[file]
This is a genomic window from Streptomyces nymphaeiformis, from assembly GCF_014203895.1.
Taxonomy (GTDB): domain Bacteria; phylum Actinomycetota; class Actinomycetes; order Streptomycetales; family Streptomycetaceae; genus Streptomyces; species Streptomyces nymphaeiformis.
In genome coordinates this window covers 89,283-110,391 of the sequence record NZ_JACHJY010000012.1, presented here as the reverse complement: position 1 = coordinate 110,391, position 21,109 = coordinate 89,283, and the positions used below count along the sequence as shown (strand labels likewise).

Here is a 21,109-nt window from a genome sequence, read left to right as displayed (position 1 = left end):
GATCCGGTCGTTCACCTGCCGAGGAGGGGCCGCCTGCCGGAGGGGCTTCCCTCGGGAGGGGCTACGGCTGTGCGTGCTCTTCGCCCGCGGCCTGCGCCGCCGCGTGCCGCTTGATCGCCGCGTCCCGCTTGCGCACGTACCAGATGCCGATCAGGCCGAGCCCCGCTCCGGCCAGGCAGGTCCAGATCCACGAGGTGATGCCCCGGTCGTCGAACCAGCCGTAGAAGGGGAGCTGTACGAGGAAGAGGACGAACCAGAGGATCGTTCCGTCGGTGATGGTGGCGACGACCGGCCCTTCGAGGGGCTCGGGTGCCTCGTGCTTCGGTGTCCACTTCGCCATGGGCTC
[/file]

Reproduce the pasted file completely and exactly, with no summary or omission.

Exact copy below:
This is a genomic window from Streptomyces nymphaeiformis, from assembly GCF_014203895.1.
Taxonomy (GTDB): domain Bacteria; phylum Actinomycetota; class Actinomycetes; order Streptomycetales; family Streptomycetaceae; genus Streptomyces; species Streptomyces nymphaeiformis.
In genome coordinates this window covers 89,283-110,391 of the sequence record NZ_JACHJY010000012.1, presented here as the reverse complement: position 1 = coordinate 110,391, position 21,109 = coordinate 89,283, and the positions used below count along the sequence as shown (strand labels likewise).

Here is a 21,109-nt window from a genome sequence, read left to right as displayed (position 1 = left end):
GATCCGGTCGTTCACCTGCCGAGGAGGGGCCGCCTGCCGGAGGGGCTTCCCTCGGGAGGGGCTACGGCTGTGCGTGCTCTTCGCCCGCGGCCTGCGCCGCCGCGTGCCGCTTGATCGCCGCGTCCCGCTTGCGCACGTACCAGATGCCGATCAGGCCGAGCCCCGCTCCGGCCAGGCAGGTCCAGATCCACGAGGTGATGCCCCGGTCGTCGAACCAGCCGTAGAAGGGGAGCTGTACGAGGAAGAGGACGAACCAGAGGATCGTTCCGTCGGTGATGGTGGCGACGACCGGCCCTTCGAGGGGCTCGGGTGCCTCGTGCTTCGGTGTCCACTTCGCCATGGGCTC